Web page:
I protested his assessment: “But Sam is as engaging and delightful a child as I have ever seen! Certainly these are not symptoms of autism.”
Zimmerman explained that although Sam has symptoms of autism, he is not autistic. Of course, my main concern was what all this meant for Sam’s future. The doctor could not prognosticate about Sam specifically, but he did say that early detection is critical: “If treatment can be started quite early, the outcome is usually better.” The effectiveness of speech and language therapies has been well-documented, he said, adding that he believes occupational therapy and applied behavioral analysis are also quite helpful. If these children develop language before school age, he added, they can do quite well as adults – even graduating college, living and working independently.
Sam, Dr. Zimmerman was happy to hear that you are receiving all of these therapies and have begun using words to identify important people in your life. But labels and symptoms don’t tell the whole story. There is also the matter of your heart and your soul. I wanted to know how you would experience your world as a result of having PDD. I contacted Dr. Mark Batshaw, a psychiatrist at Children’s National Medical Center in Washington. I asked him if people with PDD understood they were different from other kids. “It is an issue as they grow older,” Batshaw said. “When children reach early adolescence, other kids may discriminate against them.” Although many children with PDD are mentally retarded, those with average or above intelligence will feel the alienation and discrimination aimed at them. He pointed out that a couple of excellent autobiographies have been written by people with high functioning autism – a variation on PDD that could help someone understand what it feels like to have this disability.
So Sam, the road ahead looks like it might be a bit bumpy. Everybody’s heart breaks for what you are going through. And yet I couldn’t wish for better parents for you. They both understand adversity and are not afraid of it. (Your mother, after all, grew up with me, a quadriplegic father.) As you get older, I will tell you how I’ve learned to cope with people staring at me or treating me differently. We can talk about fear, injustice, God, and the tiny little gifts that sometimes live inside of adversity.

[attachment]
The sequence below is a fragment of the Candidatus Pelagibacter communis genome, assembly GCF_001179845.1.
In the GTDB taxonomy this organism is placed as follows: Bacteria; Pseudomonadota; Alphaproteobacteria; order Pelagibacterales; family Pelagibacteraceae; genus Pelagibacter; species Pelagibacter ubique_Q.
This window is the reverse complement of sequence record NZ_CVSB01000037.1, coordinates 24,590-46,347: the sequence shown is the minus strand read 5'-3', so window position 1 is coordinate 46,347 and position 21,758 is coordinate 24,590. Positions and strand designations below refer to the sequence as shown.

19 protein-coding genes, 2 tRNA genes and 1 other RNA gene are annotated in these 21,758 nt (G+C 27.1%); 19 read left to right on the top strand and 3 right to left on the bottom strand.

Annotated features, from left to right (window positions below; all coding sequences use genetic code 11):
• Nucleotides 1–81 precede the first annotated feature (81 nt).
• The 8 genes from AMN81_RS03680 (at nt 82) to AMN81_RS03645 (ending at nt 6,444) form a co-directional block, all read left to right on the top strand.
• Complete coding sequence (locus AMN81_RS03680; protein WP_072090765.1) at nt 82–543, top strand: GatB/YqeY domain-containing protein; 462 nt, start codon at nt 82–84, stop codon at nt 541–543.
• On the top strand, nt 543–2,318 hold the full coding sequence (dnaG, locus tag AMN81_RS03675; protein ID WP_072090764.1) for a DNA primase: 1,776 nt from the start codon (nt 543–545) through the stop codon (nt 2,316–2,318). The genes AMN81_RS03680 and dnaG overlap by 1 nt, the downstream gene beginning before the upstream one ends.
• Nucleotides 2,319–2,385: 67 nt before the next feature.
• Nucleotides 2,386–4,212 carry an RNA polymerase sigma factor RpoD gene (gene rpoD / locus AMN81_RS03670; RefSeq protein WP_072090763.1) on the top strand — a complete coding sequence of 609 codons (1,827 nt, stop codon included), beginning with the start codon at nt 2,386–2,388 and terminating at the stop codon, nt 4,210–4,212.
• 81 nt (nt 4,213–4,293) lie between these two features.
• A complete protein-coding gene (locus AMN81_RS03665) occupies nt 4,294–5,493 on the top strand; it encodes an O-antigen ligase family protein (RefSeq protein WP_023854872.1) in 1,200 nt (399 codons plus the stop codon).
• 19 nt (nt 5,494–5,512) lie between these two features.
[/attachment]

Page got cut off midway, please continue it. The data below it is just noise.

And speaking of gifts, I have a story: Several years ago, my friend’s wife had a baby boy. They already had a son who was about 4 years old and all he wanted to do was to spend time alone with his baby brother. At first his parents were hesitant, but the little boy was so insistent that they finally gave in. They peeked through the nursery door as their son ran up to his new brother’s crib and said: “Quick, tell me what the angels look like, I’m starting to forget.”
Even at age 4, you see, most people have started to lose touch with their own spirituality, growing more concerned about beauty, power and achievement. Sam, I have a feeling you will never forget what the angels look like. This disability brings with it a special understanding and appreciation of vulnerability – your own as well as ours. It is the kind of compassion you demonstrated when you climbed on my lap at my father’s funeral.
And I no longer worry when your mother says you are perfect (yes, she still does). Finally, I understand what she means. Your body is not perfect, nor is your brain. She meant your soul. You have a perfect soul.